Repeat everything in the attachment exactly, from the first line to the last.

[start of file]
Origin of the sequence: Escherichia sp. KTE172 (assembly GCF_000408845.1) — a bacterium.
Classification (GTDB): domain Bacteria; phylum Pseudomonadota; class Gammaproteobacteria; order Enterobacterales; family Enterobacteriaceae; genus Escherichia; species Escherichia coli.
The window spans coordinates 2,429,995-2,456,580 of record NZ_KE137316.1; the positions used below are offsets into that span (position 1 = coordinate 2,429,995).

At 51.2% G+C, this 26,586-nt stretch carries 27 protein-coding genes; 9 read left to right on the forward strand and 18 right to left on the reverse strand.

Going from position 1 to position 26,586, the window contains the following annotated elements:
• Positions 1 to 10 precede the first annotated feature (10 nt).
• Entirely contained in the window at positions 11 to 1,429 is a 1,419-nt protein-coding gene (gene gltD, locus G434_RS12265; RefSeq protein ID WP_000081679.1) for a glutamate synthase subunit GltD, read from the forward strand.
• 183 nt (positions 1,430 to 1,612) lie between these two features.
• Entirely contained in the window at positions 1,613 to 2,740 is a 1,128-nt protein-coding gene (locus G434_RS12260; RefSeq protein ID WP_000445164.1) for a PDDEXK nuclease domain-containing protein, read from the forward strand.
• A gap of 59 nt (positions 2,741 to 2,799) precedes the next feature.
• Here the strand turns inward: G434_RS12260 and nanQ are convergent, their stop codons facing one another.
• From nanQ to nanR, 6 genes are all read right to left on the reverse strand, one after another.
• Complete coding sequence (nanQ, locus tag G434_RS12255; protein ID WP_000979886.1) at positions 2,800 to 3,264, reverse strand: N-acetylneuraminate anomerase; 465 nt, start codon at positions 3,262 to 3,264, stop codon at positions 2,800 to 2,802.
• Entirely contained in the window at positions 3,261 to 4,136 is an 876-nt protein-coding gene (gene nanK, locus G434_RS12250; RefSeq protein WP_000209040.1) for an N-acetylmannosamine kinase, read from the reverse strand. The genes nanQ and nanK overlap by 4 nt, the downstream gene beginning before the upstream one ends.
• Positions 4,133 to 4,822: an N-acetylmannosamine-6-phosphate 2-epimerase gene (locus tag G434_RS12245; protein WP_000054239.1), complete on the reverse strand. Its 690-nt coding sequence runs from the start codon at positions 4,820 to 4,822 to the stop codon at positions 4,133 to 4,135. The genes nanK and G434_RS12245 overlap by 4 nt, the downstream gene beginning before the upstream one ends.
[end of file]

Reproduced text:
Origin of the sequence: Escherichia sp. KTE172 (assembly GCF_000408845.1) — a bacterium.
Classification (GTDB): domain Bacteria; phylum Pseudomonadota; class Gammaproteobacteria; order Enterobacterales; family Enterobacteriaceae; genus Escherichia; species Escherichia coli.
The window spans coordinates 2,429,995-2,456,580 of record NZ_KE137316.1; the positions used below are offsets into that span (position 1 = coordinate 2,429,995).

At 51.2% G+C, this 26,586-nt stretch carries 27 protein-coding genes; 9 read left to right on the forward strand and 18 right to left on the reverse strand.

Going from position 1 to position 26,586, the window contains the following annotated elements:
• Positions 1 to 10 precede the first annotated feature (10 nt).
• Entirely contained in the window at positions 11 to 1,429 is a 1,419-nt protein-coding gene (gene gltD, locus G434_RS12265; RefSeq protein ID WP_000081679.1) for a glutamate synthase subunit GltD, read from the forward strand.
• 183 nt (positions 1,430 to 1,612) lie between these two features.
• Entirely contained in the window at positions 1,613 to 2,740 is a 1,128-nt protein-coding gene (locus G434_RS12260; RefSeq protein ID WP_000445164.1) for a PDDEXK nuclease domain-containing protein, read from the forward strand.
• A gap of 59 nt (positions 2,741 to 2,799) precedes the next feature.
• Here the strand turns inward: G434_RS12260 and nanQ are convergent, their stop codons facing one another.
• From nanQ to nanR, 6 genes are all read right to left on the reverse strand, one after another.
• Complete coding sequence (nanQ, locus tag G434_RS12255; protein ID WP_000979886.1) at positions 2,800 to 3,264, reverse strand: N-acetylneuraminate anomerase; 465 nt, start codon at positions 3,262 to 3,264, stop codon at positions 2,800 to 2,802.
• Entirely contained in the window at positions 3,261 to 4,136 is an 876-nt protein-coding gene (gene nanK, locus G434_RS12250; RefSeq protein WP_000209040.1) for an N-acetylmannosamine kinase, read from the reverse strand. The genes nanQ and nanK overlap by 4 nt, the downstream gene beginning before the upstream one ends.
• Positions 4,133 to 4,822: an N-acetylmannosamine-6-phosphate 2-epimerase gene (locus tag G434_RS12245; protein WP_000054239.1), complete on the reverse strand. Its 690-nt coding sequence runs from the start codon at positions 4,820 to 4,822 to the stop codon at positions 4,133 to 4,135. The genes nanK and G434_RS12245 overlap by 4 nt, the downstream gene beginning before the upstream one ends.